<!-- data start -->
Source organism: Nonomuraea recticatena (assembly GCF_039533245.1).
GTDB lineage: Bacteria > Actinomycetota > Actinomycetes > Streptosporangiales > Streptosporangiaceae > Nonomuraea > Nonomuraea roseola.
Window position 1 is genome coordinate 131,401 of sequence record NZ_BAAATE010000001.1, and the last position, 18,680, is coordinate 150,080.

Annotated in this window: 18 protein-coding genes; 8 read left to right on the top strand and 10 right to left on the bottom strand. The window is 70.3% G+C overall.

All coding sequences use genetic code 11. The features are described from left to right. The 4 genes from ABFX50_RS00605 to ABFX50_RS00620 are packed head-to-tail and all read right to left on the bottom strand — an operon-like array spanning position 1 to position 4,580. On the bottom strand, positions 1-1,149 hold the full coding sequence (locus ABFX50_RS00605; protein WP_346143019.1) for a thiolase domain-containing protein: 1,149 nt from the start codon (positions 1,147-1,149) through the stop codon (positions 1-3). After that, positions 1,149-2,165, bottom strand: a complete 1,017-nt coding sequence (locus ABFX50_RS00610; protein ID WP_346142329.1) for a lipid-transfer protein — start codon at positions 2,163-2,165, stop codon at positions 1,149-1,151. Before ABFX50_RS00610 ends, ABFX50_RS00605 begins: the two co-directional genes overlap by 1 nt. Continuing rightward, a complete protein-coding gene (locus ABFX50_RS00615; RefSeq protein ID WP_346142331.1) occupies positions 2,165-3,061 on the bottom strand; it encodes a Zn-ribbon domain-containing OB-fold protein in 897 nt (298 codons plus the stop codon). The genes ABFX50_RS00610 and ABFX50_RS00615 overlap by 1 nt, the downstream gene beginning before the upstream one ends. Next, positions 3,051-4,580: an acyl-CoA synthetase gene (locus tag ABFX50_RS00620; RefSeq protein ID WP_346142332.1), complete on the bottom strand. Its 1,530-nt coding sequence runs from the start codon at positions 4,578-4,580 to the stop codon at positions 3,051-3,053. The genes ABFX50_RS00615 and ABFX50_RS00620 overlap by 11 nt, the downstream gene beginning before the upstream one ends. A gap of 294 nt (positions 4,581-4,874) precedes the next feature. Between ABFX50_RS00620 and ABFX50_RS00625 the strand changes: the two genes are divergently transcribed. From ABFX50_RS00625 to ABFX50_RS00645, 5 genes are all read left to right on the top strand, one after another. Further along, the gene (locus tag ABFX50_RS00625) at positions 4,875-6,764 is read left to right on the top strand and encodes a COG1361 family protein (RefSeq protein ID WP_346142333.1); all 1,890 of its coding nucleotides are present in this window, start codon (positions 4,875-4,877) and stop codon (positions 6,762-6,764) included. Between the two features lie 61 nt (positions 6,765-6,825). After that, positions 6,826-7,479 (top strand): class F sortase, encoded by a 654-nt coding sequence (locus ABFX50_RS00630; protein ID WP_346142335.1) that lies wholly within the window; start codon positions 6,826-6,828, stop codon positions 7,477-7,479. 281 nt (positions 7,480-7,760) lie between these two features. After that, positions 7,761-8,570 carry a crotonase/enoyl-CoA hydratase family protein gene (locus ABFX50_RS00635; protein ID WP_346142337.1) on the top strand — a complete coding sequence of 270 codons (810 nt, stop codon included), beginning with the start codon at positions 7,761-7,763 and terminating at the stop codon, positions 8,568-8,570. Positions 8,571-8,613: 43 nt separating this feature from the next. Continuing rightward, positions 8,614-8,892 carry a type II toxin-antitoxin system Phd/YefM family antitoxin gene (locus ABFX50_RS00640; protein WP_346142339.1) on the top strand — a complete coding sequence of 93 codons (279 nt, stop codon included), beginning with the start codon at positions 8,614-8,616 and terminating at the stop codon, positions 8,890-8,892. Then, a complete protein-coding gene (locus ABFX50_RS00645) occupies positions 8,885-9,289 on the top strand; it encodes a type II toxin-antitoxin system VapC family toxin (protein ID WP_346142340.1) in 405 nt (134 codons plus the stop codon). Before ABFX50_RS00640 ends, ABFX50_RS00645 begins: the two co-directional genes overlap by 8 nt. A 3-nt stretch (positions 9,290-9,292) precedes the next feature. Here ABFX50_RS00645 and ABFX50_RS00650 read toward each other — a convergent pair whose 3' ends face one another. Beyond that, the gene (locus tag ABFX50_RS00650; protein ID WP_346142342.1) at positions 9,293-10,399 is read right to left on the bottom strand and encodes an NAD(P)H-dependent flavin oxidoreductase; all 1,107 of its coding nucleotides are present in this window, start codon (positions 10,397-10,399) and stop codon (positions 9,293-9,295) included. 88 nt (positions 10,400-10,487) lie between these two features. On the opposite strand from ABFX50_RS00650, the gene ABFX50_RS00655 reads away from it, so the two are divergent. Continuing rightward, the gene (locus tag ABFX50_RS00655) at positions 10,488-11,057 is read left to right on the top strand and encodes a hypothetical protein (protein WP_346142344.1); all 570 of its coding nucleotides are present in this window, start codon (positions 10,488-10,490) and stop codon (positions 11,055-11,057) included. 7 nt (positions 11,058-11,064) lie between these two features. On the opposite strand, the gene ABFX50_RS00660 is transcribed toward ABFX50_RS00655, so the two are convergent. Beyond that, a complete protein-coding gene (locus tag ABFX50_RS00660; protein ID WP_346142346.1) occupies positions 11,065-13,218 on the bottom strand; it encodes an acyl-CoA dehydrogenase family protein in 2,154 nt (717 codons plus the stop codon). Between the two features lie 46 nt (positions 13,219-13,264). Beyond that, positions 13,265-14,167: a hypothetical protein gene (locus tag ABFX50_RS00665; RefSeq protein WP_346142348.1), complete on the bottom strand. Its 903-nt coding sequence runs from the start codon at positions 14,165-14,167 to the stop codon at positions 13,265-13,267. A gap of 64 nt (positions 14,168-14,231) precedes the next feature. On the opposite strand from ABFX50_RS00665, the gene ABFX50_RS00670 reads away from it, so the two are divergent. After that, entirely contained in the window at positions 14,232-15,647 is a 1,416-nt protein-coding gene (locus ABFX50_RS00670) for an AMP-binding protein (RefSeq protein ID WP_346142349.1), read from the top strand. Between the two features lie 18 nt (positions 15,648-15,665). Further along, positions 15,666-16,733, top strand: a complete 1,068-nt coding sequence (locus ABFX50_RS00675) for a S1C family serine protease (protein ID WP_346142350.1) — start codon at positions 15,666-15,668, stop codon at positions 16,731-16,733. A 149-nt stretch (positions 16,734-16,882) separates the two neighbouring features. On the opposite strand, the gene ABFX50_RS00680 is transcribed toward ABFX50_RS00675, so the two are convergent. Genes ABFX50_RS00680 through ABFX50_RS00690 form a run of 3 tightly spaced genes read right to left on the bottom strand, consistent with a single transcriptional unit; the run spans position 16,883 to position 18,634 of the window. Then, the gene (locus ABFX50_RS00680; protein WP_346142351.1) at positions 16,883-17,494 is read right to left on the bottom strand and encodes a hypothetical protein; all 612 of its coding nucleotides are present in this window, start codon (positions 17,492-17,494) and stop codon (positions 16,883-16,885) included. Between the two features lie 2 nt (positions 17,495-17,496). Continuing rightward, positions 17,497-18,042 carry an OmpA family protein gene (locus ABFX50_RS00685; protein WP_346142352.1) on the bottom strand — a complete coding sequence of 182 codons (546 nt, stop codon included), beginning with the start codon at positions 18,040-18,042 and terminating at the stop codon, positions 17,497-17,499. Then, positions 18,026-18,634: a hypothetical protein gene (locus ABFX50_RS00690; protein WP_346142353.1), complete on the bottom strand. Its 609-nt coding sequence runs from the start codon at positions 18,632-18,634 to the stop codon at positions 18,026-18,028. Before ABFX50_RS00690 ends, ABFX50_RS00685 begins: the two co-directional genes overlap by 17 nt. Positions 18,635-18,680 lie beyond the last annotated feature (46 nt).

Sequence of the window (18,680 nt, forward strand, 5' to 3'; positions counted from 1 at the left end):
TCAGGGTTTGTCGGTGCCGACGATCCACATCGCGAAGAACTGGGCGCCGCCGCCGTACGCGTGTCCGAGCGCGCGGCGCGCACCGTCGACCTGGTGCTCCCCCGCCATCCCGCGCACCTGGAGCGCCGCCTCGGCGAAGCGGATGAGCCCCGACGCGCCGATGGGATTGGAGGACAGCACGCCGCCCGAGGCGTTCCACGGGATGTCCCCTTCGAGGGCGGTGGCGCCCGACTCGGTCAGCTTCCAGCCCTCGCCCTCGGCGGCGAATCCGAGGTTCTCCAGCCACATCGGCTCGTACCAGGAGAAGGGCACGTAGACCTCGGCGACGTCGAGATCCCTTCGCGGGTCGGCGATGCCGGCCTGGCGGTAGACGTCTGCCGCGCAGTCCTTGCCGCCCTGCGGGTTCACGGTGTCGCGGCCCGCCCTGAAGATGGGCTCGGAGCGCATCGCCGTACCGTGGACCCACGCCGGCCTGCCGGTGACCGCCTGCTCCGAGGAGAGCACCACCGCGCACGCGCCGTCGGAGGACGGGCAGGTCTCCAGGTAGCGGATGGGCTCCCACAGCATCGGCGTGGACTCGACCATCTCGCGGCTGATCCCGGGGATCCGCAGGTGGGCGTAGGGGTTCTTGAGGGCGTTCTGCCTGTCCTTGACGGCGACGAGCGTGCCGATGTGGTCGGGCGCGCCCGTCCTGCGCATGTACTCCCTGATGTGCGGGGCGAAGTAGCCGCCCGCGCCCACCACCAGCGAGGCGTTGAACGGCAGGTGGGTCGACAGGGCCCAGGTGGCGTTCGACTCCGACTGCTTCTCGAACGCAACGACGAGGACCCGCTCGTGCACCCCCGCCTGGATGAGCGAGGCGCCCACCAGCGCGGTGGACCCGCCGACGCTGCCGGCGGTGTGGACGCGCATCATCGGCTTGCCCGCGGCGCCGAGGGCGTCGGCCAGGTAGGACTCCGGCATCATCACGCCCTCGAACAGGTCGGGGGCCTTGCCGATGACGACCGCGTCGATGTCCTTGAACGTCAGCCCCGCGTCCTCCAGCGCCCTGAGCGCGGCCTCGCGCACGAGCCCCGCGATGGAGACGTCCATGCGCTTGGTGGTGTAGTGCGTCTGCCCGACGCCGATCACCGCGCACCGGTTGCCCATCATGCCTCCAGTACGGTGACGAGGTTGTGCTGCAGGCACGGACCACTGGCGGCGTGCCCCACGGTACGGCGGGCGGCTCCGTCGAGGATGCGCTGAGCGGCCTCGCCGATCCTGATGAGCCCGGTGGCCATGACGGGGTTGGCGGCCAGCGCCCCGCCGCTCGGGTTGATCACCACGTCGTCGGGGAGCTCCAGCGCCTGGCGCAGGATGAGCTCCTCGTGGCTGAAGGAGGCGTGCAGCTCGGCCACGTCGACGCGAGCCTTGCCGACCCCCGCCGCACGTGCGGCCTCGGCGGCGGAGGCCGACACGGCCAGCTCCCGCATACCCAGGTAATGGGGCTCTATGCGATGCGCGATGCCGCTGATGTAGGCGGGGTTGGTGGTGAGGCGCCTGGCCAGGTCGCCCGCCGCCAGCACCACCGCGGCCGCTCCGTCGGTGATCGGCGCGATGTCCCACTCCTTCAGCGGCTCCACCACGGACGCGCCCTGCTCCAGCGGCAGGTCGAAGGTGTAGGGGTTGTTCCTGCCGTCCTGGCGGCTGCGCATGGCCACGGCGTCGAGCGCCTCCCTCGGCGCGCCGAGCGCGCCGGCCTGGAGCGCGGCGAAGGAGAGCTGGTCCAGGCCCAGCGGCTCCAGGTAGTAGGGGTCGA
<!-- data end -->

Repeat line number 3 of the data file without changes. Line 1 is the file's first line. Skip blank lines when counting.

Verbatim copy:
Window position 1 is genome coordinate 131,401 of sequence record NZ_BAAATE010000001.1, and the last position, 18,680, is coordinate 150,080.